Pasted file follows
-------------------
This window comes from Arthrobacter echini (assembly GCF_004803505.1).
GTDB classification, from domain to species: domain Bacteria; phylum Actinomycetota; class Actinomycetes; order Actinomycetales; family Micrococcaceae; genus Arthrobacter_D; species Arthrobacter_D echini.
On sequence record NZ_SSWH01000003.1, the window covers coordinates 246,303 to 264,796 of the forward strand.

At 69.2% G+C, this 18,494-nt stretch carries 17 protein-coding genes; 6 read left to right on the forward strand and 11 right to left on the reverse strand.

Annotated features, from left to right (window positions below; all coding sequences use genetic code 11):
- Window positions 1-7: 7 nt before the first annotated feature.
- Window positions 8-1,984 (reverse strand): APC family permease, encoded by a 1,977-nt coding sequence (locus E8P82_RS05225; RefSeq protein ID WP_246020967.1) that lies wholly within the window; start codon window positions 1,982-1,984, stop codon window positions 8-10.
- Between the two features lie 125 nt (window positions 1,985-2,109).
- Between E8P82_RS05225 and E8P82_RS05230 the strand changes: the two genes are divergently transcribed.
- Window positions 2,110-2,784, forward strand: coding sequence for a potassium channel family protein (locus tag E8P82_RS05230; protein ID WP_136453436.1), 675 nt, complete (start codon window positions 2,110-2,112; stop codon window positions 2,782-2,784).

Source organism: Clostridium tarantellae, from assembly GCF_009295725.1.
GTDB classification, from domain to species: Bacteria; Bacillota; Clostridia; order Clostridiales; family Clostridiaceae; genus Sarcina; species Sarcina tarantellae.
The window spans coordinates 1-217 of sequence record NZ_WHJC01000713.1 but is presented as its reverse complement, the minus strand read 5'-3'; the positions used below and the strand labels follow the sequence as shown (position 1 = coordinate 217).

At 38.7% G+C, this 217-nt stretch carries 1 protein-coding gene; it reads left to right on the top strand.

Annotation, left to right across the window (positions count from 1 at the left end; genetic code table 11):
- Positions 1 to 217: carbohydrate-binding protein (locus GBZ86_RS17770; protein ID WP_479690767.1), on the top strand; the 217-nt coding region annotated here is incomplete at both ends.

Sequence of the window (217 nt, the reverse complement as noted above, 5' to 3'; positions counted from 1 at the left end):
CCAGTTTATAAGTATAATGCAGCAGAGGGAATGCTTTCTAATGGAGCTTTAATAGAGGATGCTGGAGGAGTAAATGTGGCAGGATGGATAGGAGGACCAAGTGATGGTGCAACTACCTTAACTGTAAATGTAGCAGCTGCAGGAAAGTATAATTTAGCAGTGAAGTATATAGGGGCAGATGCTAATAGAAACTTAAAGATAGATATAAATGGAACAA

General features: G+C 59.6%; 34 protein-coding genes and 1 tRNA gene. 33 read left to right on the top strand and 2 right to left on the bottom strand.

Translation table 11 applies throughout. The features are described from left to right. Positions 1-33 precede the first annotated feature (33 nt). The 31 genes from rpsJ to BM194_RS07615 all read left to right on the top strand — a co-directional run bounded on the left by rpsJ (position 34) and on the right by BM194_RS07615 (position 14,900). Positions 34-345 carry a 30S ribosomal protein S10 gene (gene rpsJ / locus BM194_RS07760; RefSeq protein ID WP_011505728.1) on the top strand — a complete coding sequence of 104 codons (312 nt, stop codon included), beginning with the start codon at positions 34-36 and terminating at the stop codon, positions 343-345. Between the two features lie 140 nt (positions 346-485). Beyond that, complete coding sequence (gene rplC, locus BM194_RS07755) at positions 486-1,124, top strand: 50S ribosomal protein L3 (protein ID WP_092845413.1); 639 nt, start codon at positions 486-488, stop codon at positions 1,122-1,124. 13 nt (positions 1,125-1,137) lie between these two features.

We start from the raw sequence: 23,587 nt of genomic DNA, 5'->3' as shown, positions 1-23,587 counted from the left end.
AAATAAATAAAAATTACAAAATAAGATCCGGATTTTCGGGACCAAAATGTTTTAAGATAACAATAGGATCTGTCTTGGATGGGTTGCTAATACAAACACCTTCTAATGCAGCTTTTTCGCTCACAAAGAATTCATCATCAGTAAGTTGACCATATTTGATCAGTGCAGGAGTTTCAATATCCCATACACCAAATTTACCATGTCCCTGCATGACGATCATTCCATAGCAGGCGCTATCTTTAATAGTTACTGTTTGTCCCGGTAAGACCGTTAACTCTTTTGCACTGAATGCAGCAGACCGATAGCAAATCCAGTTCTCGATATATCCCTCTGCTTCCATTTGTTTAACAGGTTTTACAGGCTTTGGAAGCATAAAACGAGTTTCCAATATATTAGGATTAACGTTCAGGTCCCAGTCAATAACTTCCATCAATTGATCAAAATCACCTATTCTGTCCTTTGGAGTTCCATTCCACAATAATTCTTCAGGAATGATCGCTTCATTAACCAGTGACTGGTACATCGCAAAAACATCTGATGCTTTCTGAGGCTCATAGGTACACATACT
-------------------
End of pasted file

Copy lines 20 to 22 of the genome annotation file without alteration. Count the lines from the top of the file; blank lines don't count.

Translation table 11 applies throughout. The features are described from left to right. Positions 1-33 precede the first annotated feature (33 nt). The 31 genes from rpsJ to BM194_RS07615 all read left to right on the top strand — a co-directional run bounded on the left by rpsJ (position 34) and on the right by BM194_RS07615 (position 14,900). Positions 34-345 carry a 30S ribosomal protein S10 gene (gene rpsJ / locus BM194_RS07760; RefSeq protein ID WP_011505728.1) on the top strand — a complete coding sequence of 104 codons (312 nt, stop codon included), beginning with the start codon at positions 34-36 and terminating at the stop codon, positions 343-345. Between the two features lie 140 nt (positions 346-485). Beyond that, complete coding sequence (gene rplC, locus BM194_RS07755) at positions 486-1,124, top strand: 50S ribosomal protein L3 (protein ID WP_092845413.1); 639 nt, start codon at positions 486-488, stop codon at positions 1,122-1,124. 13 nt (positions 1,125-1,137) lie between these two features.

We start from the raw sequence: 23,587 nt of genomic DNA, 5'->3' as shown, positions 1-23,587 counted from the left end.
AAATAAATAAAAATTACAAAATAAGATCCGGATTTTCGGGACCAAAATGTTTTAAGATAACAATAGGATCTGTCTTGGATGGGTTGCTAATACAAACACCTTCTAATGCAGCTTTTTCGCTCACAAAGAATTCATCATCAGTAAGTTGACCATATTTGATCAGTGCAGGAGTTTCAATATCCCATACACCAAATTTACCATGTCCCTGCATGACGATCATTCCATAGCAGGCGCTATCTTTAATAGTTACTGTTTGTCCCGGTAAGACCGTTAACTCTTTTGCACTGAATGCAGCAGACCGATAGCAAATCCAGTTCTCGATATATCCCTCTGCTTCCATTTGTTTAACAGGTTTTACAGGCTTTGGAAGCATAAAACGAGTTTCCAATATATTAGGATTAACGTTCAGGTCCCAGTCAATAACTTCCATCAATTGATCAAAATCACCTATTCTGTCCTTTGGAGTTCCATTCCACAATAATTCTTCAGGAATGATCGCTTCATTAACCAGTGACTGGTACATCGCAAAAACATCTGATGCTTTCTGAGGCTCATAGGTACACATACT